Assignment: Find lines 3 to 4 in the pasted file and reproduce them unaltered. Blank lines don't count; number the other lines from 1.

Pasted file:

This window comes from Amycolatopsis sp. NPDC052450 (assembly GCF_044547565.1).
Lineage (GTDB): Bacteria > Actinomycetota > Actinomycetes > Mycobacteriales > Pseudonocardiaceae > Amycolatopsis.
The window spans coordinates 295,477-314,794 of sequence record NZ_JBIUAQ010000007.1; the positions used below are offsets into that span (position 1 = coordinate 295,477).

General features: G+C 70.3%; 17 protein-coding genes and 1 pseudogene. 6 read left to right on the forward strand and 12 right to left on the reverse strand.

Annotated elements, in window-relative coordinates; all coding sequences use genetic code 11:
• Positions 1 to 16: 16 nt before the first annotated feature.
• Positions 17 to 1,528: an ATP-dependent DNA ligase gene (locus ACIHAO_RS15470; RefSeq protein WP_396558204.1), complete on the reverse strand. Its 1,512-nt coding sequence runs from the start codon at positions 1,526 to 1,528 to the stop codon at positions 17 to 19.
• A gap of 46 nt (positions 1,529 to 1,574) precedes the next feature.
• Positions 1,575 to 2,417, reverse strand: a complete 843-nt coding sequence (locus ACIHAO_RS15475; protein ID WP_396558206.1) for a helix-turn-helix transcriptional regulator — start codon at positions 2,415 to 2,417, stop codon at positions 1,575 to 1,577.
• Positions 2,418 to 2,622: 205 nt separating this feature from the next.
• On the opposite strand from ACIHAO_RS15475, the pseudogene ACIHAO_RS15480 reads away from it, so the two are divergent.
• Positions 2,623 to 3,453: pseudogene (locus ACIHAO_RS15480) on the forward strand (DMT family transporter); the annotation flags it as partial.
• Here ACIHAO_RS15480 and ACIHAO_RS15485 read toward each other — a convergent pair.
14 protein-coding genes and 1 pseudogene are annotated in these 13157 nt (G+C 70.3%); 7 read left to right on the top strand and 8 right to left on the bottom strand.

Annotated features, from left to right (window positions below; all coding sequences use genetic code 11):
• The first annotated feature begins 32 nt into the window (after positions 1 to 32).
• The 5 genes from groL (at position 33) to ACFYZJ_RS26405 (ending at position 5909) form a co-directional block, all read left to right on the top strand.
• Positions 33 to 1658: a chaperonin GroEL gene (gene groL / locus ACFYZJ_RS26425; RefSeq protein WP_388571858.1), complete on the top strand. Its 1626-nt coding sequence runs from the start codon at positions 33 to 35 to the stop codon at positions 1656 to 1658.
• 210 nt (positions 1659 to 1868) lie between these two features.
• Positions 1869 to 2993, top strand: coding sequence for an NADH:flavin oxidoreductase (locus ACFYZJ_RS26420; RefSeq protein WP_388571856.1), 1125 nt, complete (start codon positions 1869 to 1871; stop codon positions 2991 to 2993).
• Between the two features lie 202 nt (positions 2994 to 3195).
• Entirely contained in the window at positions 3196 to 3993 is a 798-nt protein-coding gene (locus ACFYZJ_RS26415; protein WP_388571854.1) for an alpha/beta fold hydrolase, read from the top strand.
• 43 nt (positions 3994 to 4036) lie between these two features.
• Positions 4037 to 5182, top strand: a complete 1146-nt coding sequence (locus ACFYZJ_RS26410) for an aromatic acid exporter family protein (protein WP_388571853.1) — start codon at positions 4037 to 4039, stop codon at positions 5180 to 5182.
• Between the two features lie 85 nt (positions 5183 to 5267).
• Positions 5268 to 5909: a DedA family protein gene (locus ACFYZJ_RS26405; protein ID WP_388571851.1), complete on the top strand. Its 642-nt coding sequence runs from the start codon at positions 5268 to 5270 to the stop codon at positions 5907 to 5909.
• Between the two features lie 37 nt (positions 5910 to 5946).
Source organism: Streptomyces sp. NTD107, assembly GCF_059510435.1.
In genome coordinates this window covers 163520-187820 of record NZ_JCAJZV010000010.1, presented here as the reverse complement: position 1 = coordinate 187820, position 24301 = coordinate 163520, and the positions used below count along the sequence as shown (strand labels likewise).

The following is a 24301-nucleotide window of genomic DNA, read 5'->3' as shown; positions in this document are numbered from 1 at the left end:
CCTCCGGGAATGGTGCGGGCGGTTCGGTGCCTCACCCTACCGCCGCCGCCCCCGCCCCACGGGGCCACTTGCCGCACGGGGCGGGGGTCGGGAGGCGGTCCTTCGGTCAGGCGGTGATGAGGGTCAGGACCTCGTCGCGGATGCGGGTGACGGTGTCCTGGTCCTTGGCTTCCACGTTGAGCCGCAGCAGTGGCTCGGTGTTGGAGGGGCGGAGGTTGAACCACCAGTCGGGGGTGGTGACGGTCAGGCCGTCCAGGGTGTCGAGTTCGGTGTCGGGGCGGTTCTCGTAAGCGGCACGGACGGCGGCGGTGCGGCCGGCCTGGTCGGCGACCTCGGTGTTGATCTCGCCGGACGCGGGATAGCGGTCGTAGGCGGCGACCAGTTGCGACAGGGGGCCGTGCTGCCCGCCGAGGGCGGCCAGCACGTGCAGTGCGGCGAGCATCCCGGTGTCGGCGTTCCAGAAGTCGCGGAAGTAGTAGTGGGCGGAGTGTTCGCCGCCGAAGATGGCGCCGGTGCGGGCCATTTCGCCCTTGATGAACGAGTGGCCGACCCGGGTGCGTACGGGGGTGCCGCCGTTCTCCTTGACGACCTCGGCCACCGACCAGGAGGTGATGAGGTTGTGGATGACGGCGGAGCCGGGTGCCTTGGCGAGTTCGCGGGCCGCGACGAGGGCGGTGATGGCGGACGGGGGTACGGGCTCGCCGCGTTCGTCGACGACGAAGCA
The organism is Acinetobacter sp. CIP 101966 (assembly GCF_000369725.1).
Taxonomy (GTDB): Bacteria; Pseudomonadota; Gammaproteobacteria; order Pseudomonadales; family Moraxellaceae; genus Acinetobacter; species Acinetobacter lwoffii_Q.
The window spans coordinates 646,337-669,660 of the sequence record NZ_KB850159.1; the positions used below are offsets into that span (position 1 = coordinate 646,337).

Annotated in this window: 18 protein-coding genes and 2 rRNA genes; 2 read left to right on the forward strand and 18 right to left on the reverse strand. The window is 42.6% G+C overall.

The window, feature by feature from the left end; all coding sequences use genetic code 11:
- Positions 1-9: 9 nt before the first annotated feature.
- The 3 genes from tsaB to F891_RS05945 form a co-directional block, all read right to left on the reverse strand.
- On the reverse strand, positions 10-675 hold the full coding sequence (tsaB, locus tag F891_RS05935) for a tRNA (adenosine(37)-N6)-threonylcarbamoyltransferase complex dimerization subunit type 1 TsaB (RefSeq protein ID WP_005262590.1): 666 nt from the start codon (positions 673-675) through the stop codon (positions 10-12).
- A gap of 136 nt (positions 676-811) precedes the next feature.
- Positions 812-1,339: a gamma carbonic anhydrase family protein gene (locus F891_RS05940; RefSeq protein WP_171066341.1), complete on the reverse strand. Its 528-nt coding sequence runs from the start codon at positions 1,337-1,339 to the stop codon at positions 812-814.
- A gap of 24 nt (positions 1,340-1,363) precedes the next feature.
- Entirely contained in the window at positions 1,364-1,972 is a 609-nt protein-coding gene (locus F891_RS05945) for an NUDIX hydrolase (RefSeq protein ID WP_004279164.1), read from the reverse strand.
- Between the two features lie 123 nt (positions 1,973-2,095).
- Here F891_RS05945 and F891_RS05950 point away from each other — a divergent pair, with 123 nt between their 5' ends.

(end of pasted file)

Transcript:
The window spans coordinates 295,477-314,794 of sequence record NZ_JBIUAQ010000007.1; the positions used below are offsets into that span (position 1 = coordinate 295,477).

General features: G+C 70.3%; 17 protein-coding genes and 1 pseudogene. 6 read left to right on the forward strand and 12 right to left on the reverse strand.